Practical activities designed for use in the classroom with 11- to 19-year-olds.
In partnership with
Institute of Physics

Magnetic field due to a long close-wound coil

Class practical

Iron filings show that a long, closely wound current-carrying coil behaves just like a bar magnet.

Apparatus and materials

Copper wire, PVC-covered, 100 cm with bare ends

Iron filings

Plotting compass

Cardboard, rectangle

Pencil

Plotting compass (optional)

Power supply, low-voltage ('Westminster pattern' very-low-voltage supplies are best)

Health & Safety and Technical notes


Warn the class to keep fingers away from eyes. Iron filings inadvertently carried to the eyes can damage the cornea.

Procedure


Magnetic field due to a long close-wound coil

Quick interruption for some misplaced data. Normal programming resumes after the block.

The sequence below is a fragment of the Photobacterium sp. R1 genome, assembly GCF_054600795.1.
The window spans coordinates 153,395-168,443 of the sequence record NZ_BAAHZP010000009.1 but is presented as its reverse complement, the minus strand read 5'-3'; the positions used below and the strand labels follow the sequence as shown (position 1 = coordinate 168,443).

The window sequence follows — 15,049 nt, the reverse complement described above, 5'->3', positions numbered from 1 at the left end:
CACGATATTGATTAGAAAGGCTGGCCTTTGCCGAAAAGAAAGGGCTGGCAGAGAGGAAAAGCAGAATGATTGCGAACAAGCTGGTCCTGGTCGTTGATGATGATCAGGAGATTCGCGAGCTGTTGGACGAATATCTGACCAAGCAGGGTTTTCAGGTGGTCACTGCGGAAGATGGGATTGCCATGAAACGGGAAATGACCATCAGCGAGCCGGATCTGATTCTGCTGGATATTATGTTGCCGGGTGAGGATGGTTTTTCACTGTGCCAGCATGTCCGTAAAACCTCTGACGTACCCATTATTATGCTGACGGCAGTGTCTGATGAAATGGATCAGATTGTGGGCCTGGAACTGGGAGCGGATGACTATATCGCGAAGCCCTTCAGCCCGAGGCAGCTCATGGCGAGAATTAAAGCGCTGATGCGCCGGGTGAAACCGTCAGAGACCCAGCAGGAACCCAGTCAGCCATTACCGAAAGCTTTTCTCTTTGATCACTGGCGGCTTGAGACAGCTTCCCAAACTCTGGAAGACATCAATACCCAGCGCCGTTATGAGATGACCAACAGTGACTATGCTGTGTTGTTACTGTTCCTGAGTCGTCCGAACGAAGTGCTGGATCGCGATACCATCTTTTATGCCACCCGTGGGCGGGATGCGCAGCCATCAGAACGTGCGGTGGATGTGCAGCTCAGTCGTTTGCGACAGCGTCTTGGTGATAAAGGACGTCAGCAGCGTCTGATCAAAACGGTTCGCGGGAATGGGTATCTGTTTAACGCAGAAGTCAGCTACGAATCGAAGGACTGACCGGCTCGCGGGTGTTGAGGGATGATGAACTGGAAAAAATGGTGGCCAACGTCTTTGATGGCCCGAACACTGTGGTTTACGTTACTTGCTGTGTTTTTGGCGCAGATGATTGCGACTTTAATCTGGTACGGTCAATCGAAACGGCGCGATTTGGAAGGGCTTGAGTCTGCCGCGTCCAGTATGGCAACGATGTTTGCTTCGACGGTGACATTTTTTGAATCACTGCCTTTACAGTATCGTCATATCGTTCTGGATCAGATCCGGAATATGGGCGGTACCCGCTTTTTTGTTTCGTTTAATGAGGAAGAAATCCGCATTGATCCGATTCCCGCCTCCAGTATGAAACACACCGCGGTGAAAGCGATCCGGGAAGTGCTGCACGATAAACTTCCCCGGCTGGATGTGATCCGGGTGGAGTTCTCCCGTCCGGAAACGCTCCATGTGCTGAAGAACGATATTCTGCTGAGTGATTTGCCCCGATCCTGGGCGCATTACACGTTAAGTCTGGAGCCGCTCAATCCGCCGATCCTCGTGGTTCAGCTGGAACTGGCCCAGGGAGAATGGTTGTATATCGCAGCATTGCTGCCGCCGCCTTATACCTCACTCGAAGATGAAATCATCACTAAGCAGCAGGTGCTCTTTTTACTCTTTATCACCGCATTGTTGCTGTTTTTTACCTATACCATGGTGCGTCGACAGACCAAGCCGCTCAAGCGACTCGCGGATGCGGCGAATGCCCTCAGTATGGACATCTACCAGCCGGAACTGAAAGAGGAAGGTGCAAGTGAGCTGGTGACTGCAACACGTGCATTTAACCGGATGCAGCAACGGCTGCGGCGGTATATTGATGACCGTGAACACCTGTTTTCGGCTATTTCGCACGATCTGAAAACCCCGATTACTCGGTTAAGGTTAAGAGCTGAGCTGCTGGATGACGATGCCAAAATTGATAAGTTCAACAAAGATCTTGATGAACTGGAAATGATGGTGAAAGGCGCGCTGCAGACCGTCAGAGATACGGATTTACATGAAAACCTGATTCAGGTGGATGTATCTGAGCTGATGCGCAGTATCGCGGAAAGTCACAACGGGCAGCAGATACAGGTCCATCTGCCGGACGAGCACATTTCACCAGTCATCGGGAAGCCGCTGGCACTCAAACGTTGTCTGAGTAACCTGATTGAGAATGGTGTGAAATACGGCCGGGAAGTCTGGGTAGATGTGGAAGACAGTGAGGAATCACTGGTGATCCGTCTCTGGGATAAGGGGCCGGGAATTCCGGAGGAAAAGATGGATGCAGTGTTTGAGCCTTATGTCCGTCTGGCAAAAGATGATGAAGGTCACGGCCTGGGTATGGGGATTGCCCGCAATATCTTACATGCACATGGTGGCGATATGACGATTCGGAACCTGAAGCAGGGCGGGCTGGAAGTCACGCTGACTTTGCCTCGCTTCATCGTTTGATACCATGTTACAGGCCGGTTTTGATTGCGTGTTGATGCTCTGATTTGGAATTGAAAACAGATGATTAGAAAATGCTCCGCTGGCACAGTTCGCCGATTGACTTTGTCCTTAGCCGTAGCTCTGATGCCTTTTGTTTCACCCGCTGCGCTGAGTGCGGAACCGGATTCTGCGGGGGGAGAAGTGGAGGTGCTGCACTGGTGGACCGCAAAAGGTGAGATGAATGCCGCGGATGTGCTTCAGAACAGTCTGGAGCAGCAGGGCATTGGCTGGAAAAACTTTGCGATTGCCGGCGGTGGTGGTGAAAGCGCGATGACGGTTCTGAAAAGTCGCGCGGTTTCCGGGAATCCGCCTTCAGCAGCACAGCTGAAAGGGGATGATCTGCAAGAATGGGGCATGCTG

a Make a coil of twenty or thirty turns by winding the wire around a pencil. (Leave enough wire free at either end to make connections to the power supply.) The coils should be wound firmly and closely on the pencil. 

b Lay the coil on the cardboard and sprinkle iron filings onto the board.
 
c Switch on the current, tap the board, and observe the pattern.
 
d Try using a plotting compass after you have tried the iron filings. Investigate what happens if the connections are reversed.

 

Teaching notes


1 The long, closely wound coil behaves just like a bar magnet. 

2 The direction of the magnetic field reverses when the current is reversed.

 
This experiment was safety-checked in April 2006

 

Related experiments


Magnetic field due to a coil carrying a current

Magnetic field due to an electric current in a wire

Magnetic field inside an open coil 

 

Page last updated on 18 October 2011